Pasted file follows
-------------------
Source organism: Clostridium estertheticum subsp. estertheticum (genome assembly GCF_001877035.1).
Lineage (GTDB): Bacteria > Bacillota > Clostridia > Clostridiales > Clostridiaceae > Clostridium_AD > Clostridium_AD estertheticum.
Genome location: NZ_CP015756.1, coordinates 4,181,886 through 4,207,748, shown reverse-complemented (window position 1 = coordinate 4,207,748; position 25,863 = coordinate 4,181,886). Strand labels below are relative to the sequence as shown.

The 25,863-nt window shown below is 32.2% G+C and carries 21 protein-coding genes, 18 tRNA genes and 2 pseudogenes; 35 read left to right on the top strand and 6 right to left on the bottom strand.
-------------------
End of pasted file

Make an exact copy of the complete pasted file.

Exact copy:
Source organism: Clostridium estertheticum subsp. estertheticum (genome assembly GCF_001877035.1).
Lineage (GTDB): Bacteria > Bacillota > Clostridia > Clostridiales > Clostridiaceae > Clostridium_AD > Clostridium_AD estertheticum.
Genome location: NZ_CP015756.1, coordinates 4,181,886 through 4,207,748, shown reverse-complemented (window position 1 = coordinate 4,207,748; position 25,863 = coordinate 4,181,886). Strand labels below are relative to the sequence as shown.

The 25,863-nt window shown below is 32.2% G+C and carries 21 protein-coding genes, 18 tRNA genes and 2 pseudogenes; 35 read left to right on the top strand and 6 right to left on the bottom strand.